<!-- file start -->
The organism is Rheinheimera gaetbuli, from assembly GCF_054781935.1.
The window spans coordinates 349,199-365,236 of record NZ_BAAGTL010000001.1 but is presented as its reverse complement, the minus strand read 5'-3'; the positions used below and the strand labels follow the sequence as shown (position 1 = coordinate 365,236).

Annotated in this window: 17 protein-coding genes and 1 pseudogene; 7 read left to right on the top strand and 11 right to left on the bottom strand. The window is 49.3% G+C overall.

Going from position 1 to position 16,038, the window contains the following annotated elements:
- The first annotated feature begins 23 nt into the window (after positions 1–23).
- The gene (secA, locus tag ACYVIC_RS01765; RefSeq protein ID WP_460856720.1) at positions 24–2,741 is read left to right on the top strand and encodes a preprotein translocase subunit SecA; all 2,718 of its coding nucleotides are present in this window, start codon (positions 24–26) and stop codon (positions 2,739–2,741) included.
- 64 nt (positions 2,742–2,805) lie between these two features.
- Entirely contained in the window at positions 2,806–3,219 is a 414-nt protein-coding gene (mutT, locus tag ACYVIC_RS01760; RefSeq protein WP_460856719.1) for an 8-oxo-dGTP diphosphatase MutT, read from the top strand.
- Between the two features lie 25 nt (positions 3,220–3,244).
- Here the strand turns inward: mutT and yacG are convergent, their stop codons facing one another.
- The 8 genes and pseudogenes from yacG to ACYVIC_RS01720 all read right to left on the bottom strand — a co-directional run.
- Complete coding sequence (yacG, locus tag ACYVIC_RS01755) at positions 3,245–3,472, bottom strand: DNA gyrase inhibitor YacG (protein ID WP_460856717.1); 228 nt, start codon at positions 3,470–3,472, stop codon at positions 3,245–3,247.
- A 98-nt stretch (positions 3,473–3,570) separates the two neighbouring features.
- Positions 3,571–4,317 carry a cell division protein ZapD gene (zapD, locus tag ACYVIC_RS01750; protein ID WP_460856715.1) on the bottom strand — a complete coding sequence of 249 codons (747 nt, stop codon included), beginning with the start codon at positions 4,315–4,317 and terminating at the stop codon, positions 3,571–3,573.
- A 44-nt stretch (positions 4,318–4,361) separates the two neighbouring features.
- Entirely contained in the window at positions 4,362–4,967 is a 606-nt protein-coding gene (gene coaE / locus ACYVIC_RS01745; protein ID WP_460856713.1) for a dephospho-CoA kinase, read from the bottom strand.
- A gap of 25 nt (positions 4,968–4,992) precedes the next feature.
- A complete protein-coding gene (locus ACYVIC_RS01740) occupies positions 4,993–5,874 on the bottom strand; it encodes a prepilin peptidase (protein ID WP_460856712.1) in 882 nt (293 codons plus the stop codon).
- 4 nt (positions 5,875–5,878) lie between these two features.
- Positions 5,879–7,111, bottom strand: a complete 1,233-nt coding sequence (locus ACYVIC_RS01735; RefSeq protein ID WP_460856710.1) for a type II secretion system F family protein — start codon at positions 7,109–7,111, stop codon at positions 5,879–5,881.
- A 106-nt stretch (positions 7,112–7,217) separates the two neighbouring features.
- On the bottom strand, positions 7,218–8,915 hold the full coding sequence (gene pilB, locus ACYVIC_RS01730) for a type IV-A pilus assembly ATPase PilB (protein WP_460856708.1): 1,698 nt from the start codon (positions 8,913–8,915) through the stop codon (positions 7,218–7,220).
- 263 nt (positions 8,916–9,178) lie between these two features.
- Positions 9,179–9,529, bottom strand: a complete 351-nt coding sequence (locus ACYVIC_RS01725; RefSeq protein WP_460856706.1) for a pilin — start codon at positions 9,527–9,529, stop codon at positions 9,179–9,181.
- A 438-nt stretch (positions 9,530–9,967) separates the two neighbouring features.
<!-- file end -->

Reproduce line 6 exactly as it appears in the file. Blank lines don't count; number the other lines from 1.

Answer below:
- The gene (secA, locus tag ACYVIC_RS01765; RefSeq protein ID WP_460856720.1) at positions 24–2,741 is read left to right on the top strand and encodes a preprotein translocase subunit SecA; all 2,718 of its coding nucleotides are present in this window, start codon (positions 24–26) and stop codon (positions 2,739–2,741) included.